In Paris, It's Vive le Lance
"Certainly!" he said to a French television interviewer, when asked about next year's Tour. "I love the bike. I love my job. Next year, I'll be back for a sixth try."
Later he said, "The other years, I won by six, seven minutes. [This year's squeaker] makes it more exciting and sets up an attempt for number six."
"I'll be back next year, and I'm not coming back to be second. But hopefully to come back to the level I was in the first four times. Before next year's Tour, I won't be so confident."
Ullrich also promised to return. "Overall, I can't be sad," he said. "I came here hoping to win a stage. My goal was to get ready for next year."
The specter of Armstrong battling adversity to win a fifth Tour seemed to endear him a bit more to French cycling fans, who have always respected, but never loved, him. And despite the differences over policies on Iraq that drove the governments of Washington and Paris apart in the spring, there was little anti-Americanism evident among the tens of thousands who packed the Champs-Elysees.
"At the level of politics, it's true, the Americans make a lot of mistakes -- they want to be the imperialists of the world," said Guillaume Francois, who was watching the Tour pass while leaning against his own bicycle. "But in France, we can still separate politics from other activities."
"He is a great champion," said Alban Guillemont, a student. He called Armstrong's performance here "amazing." Asked about anti-American sentiment here, he said, "I think it's kind of strange. George Bush is not all of America. The country is so huge and so big."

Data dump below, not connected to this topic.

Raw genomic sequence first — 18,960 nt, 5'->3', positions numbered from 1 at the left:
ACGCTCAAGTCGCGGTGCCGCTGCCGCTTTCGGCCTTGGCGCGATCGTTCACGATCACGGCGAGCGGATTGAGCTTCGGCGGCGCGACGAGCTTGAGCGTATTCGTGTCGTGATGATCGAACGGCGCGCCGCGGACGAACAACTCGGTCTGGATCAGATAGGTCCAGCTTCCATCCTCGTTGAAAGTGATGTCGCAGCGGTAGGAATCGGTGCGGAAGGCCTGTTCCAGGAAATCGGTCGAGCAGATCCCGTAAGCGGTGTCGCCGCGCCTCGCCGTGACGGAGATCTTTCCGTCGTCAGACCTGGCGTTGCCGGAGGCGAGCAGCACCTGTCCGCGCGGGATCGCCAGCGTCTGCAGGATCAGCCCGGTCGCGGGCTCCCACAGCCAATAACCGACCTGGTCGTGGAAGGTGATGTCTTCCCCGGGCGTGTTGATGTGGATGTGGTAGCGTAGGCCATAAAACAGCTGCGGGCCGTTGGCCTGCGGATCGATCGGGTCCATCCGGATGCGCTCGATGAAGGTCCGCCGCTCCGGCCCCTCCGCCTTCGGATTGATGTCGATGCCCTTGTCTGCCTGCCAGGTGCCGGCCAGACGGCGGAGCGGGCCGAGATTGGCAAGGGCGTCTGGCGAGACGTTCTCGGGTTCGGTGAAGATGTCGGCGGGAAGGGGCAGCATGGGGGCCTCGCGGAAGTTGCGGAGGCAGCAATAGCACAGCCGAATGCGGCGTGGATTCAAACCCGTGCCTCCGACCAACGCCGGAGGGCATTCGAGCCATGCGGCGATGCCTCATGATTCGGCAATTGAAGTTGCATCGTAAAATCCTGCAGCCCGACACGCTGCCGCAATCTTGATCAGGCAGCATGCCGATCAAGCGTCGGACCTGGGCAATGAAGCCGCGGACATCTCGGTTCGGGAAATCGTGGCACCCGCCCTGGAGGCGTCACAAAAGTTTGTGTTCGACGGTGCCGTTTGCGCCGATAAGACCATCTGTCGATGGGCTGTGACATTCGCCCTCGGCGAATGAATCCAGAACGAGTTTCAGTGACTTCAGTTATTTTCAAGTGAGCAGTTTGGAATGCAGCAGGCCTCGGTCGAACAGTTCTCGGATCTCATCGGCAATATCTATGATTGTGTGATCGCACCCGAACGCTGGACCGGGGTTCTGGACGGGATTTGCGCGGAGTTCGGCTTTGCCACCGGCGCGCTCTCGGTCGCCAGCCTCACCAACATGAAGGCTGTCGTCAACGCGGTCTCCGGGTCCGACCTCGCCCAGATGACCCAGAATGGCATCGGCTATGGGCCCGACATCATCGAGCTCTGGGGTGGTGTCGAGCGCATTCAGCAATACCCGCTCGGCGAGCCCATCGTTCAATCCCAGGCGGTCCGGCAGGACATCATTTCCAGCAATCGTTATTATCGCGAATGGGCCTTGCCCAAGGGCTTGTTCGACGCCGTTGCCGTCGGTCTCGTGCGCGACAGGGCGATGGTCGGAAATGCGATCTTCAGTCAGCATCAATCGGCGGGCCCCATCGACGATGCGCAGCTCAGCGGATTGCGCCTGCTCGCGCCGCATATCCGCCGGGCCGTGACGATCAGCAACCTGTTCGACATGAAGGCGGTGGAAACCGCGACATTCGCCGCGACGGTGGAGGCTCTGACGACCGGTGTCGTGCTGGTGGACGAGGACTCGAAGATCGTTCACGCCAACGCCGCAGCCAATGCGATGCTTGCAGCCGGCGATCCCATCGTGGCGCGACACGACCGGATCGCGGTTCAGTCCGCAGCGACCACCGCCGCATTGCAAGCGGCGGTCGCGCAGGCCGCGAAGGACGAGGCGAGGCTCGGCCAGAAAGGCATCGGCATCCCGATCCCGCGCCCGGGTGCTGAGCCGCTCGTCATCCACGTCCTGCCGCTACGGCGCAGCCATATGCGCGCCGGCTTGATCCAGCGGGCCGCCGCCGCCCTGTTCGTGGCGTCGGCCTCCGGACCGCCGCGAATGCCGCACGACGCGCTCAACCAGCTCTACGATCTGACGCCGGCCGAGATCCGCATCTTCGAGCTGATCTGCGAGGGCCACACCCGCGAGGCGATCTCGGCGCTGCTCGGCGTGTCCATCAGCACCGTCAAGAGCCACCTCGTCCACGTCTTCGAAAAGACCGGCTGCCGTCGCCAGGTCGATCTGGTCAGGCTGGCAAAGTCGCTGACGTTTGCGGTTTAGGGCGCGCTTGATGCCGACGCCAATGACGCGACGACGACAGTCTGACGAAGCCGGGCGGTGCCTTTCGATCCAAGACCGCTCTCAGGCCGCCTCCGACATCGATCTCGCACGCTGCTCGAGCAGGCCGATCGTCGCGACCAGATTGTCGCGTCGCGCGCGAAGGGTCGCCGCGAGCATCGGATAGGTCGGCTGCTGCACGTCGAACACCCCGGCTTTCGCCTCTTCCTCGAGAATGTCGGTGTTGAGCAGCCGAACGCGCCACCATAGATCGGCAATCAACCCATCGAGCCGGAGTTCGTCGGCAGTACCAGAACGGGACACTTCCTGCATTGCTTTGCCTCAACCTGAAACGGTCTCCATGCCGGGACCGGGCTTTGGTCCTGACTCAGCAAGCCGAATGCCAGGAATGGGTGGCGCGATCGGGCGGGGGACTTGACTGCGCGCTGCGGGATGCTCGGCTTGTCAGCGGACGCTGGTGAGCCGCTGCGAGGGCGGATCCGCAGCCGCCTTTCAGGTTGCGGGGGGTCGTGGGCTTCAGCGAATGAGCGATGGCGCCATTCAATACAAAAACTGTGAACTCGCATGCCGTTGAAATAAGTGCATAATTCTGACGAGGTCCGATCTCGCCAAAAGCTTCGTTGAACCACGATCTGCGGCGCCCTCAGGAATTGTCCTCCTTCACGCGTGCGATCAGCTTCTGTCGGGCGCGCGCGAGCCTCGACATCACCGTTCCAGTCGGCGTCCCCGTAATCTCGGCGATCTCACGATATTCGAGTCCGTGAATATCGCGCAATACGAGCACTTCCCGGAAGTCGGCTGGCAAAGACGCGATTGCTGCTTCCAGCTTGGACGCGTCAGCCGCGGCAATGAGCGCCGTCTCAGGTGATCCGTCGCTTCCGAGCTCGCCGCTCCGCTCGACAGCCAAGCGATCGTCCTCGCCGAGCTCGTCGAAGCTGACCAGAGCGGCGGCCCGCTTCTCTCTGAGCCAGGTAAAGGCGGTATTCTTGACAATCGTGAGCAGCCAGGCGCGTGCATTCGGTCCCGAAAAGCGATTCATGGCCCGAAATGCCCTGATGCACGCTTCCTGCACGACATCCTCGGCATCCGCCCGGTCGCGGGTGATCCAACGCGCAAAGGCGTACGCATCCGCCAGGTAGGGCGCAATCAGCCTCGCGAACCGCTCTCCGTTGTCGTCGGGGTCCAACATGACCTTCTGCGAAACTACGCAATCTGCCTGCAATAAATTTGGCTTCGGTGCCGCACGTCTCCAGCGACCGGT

The huge contingent of American cycling enthusiasts also said they found no hostility among French hosts and fans along the route. "I didn't pick up anything," said Charles Pahl of Minneapolis, wearing a red, white and blue jersey of Armstrong's U.S. Postal Service team. "I was surprised. I thought there'd be a little [anti-Americanism]," he said. "They were just as gracious as ever."
"They treated us fabulously," said Dean Thorley of Canton, Ohio. They've been really pleasant." He said one upside of fewer Americans coming to France is that "we haven't had to wait in line for museums."
And whenever Armstrong races, his battle with testicular cancer, which had metastasized to his abdomen, lungs and brain, is never forgotten. The cancer was diagnosed in 1996, and Armstrong watched the '98 Tour as he recovered from treatment. His cancer in remission, Armstrong then assumed his cycling career was over.
"It's kind of mystical," said Sally Bradshaw, an elementary school gym teacher from Gloucester, Mass., whose family has been touched by the disease. "I don't think cancer can touch your life and leave you unscathed. It can't. It changes you."
© 2003 The Washington Post Company
Lance Armstrong, followed by teammate Roberto Heras, drinks champagne as he finishes the 20th and last stage of the 90th Tour de France on Sunday.
(Franck Fife - AFP)
Images from Lance Armstrong's dramatic victory in the 2003 Tour de France.